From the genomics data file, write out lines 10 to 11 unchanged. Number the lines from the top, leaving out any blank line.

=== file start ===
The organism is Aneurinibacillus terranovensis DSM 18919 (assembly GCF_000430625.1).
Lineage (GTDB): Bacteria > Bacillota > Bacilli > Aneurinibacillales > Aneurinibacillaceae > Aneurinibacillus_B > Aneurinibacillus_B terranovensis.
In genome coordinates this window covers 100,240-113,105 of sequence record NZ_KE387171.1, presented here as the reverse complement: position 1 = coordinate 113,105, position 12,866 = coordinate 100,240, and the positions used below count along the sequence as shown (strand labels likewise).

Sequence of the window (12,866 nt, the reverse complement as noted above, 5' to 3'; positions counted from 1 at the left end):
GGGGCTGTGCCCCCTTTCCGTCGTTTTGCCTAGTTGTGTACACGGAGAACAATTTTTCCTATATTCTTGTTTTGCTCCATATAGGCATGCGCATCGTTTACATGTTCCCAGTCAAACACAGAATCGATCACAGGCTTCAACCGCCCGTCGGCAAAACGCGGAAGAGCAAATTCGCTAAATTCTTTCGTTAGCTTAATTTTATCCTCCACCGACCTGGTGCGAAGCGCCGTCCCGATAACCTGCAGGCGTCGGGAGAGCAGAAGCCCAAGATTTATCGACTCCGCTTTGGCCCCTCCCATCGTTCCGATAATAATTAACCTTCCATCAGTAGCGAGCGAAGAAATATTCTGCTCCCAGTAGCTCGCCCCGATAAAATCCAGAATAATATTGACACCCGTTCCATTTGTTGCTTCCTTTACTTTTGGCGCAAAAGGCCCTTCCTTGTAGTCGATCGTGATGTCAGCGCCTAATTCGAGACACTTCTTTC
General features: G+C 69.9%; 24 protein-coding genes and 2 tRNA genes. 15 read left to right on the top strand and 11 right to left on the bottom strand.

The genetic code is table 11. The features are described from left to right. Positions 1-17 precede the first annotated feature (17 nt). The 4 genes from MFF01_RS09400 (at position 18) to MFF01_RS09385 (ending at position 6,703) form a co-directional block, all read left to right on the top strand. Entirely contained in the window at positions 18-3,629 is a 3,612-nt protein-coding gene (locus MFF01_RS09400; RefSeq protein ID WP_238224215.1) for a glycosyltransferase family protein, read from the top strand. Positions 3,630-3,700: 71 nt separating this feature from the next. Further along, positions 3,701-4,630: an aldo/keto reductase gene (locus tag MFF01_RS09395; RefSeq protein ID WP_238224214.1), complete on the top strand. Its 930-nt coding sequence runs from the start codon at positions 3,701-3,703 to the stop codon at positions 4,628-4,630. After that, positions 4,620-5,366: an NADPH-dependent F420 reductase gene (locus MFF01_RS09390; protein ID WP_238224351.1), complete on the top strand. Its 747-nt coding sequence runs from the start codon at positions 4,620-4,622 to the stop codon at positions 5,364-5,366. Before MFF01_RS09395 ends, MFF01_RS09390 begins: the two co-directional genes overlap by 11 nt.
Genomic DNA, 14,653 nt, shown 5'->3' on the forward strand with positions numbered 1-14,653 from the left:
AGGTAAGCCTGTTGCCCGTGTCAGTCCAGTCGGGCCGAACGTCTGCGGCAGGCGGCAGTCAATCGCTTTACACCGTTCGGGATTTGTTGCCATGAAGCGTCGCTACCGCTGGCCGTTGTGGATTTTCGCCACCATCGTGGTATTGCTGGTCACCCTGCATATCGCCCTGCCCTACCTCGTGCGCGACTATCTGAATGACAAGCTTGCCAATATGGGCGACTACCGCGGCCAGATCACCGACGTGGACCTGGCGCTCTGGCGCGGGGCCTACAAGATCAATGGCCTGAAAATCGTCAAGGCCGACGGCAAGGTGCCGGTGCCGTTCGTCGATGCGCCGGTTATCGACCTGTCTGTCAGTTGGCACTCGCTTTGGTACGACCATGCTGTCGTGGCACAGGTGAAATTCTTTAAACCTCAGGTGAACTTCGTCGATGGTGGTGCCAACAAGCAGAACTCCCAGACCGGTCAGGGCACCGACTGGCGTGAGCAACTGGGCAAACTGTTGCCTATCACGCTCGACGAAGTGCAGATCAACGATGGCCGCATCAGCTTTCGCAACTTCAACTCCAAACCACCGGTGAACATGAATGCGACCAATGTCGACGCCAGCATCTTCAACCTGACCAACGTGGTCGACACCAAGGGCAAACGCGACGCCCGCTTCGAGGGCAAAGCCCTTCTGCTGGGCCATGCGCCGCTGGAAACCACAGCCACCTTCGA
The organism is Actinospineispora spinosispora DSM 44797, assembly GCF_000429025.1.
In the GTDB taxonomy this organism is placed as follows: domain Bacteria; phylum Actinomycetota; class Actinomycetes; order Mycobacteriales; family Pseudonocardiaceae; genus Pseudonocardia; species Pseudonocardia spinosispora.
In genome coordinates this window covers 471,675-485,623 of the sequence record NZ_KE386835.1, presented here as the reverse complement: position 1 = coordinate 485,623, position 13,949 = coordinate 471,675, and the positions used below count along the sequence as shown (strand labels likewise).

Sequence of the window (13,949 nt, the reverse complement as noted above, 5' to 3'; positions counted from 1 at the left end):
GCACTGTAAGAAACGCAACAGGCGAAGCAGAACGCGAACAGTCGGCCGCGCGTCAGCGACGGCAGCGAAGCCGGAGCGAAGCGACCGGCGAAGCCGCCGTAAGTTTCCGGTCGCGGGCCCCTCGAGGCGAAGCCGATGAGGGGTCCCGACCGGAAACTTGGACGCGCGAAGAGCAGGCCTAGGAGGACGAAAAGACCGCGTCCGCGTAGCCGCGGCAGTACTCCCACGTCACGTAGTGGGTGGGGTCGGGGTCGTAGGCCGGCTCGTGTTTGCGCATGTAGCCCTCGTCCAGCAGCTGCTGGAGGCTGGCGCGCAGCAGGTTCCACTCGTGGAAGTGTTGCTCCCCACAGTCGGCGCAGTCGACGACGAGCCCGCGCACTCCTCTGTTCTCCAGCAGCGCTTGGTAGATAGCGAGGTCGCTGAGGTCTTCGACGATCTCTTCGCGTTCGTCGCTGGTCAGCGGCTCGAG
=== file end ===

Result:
The organism is Actinospineispora spinosispora DSM 44797, assembly GCF_000429025.1.
In the GTDB taxonomy this organism is placed as follows: domain Bacteria; phylum Actinomycetota; class Actinomycetes; order Mycobacteriales; family Pseudonocardiaceae; genus Pseudonocardia; species Pseudonocardia spinosispora.